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A problem of painted masonry construction, efflorescence is identified by crusty white salt deposits bubbling through the paint film from an underlying masonry structure. It is caused by salts in the brick or concrete dissolving with water and then leaching to the surface as the water evaporates.

Possible Causes

o Surface preparation was poor; prior efflorescence was not entirely removed and washed before the surface was repainted.
o Heavy moisture migrated through exterior masonry walls from inside the home.
o Inadequately waterproofed basement walls allowed groundwater penetration.
o Masonry was painted before the concrete or mortar had adequately cured and dried out.
o Cracks in the masonry wall or poor tuckpointing have allowed water to get behind masonry wall.

Repair and Prevention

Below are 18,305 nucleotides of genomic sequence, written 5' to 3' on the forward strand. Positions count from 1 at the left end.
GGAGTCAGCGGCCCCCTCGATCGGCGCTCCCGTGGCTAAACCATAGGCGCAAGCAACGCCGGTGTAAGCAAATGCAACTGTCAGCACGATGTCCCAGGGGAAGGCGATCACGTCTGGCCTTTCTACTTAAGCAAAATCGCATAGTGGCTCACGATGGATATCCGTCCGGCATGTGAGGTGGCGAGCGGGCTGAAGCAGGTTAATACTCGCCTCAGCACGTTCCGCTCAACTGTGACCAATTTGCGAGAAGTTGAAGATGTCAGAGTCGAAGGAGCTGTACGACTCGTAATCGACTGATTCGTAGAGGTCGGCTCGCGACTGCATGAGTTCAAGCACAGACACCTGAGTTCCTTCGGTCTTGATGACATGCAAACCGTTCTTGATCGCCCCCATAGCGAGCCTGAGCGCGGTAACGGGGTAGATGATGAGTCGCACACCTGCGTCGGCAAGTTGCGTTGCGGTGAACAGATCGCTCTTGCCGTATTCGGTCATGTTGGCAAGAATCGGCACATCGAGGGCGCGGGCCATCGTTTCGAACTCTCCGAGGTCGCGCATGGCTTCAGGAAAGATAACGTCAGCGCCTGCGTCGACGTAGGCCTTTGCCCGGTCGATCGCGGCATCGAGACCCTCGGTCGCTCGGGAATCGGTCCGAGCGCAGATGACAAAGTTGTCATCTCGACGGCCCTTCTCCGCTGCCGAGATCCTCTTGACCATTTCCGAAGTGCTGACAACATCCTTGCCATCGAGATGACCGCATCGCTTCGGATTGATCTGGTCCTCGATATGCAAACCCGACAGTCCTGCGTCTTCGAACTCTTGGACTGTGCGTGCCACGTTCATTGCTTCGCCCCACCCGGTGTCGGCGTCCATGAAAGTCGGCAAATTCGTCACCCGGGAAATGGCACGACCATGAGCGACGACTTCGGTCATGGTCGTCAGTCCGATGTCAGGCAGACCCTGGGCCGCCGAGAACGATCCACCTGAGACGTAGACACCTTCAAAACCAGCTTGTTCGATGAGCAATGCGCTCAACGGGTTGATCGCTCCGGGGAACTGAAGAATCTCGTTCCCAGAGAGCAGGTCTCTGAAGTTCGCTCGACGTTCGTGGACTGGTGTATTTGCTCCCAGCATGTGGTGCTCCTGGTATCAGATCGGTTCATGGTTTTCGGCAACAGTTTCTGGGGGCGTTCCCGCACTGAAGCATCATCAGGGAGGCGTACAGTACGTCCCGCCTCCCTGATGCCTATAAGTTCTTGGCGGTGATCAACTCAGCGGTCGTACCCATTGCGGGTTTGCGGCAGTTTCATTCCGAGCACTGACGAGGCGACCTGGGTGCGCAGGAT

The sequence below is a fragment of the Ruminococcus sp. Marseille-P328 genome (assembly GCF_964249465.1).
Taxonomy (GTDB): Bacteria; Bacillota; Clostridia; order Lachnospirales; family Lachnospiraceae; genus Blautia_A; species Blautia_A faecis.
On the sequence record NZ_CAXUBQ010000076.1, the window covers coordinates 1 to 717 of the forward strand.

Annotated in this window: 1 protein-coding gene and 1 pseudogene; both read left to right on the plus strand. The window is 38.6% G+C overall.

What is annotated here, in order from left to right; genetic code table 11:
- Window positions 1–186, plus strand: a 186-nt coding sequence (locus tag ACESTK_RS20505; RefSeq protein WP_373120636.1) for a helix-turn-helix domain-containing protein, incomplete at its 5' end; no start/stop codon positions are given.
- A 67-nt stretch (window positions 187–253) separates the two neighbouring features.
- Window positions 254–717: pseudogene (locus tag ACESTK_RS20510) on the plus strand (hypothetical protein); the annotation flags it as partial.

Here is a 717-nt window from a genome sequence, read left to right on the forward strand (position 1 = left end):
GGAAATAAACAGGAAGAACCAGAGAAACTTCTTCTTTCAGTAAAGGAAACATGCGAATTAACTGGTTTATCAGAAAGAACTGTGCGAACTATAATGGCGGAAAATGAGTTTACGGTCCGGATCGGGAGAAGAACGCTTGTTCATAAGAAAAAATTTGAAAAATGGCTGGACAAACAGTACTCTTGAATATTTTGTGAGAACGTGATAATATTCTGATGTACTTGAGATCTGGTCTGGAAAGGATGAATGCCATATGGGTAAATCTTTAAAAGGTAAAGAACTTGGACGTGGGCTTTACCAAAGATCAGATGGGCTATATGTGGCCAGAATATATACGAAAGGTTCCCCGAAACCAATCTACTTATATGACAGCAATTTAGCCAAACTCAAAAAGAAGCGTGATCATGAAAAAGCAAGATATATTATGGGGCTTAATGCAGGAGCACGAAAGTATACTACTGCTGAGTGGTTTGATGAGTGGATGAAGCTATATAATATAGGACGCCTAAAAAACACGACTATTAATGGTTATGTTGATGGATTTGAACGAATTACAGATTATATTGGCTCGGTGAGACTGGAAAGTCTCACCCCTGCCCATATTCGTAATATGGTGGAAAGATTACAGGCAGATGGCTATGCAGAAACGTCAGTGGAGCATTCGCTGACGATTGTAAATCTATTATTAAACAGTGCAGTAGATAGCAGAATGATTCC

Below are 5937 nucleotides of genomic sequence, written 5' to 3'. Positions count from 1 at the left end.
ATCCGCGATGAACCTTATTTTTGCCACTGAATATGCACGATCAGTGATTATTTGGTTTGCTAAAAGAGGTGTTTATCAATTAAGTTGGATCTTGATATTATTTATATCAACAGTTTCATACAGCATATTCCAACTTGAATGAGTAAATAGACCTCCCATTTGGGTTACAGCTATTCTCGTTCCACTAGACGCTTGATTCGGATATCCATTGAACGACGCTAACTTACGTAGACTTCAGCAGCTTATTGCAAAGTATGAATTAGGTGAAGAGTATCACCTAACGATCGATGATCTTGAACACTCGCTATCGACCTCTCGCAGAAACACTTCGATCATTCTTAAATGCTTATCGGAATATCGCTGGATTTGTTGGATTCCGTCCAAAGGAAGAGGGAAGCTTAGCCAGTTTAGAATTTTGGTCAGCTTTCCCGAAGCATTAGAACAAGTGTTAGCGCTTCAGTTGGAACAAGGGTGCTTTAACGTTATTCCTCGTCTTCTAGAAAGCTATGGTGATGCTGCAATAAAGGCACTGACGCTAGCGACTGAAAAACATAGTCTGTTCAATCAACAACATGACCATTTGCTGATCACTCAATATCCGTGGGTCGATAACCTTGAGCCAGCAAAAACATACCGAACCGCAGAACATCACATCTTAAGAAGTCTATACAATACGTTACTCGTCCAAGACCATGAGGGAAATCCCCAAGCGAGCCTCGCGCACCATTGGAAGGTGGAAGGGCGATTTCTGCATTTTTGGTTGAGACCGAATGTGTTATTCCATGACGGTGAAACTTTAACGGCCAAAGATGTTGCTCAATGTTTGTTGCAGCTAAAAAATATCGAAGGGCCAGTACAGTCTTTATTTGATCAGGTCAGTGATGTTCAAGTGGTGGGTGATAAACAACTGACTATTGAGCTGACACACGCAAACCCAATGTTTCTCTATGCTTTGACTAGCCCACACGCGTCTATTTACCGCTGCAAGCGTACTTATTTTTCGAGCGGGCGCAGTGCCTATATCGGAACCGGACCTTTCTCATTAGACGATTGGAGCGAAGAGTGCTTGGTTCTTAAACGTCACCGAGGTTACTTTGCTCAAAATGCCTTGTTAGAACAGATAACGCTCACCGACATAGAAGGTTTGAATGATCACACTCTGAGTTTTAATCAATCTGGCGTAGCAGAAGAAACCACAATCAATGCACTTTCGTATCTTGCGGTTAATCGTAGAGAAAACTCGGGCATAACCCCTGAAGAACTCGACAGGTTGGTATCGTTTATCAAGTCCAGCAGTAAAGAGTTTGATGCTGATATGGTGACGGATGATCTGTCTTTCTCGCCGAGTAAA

o If moisture is getting into the masonry wall, eliminate the source of moisture by properly tuckpointing any cracks or missing mortar in the wall or patching concrete with a latex concrete patch; clean out gutters and downspouts, and caulk joints around windows and doors with a butyl rubber caulk.
o If moisture is migrating through the wall from the outside (e.g., basement wall), apply waterproofing to the outside of the wall.
o Remove all efflorescence and any loose flaking, chalking paint with a wire brush, scraping, or power washing. Then clean the area with a trisodium phosphate cleaning solution and rinse with clean water. Let completely dry, then paint with a high-quality latex house paint.

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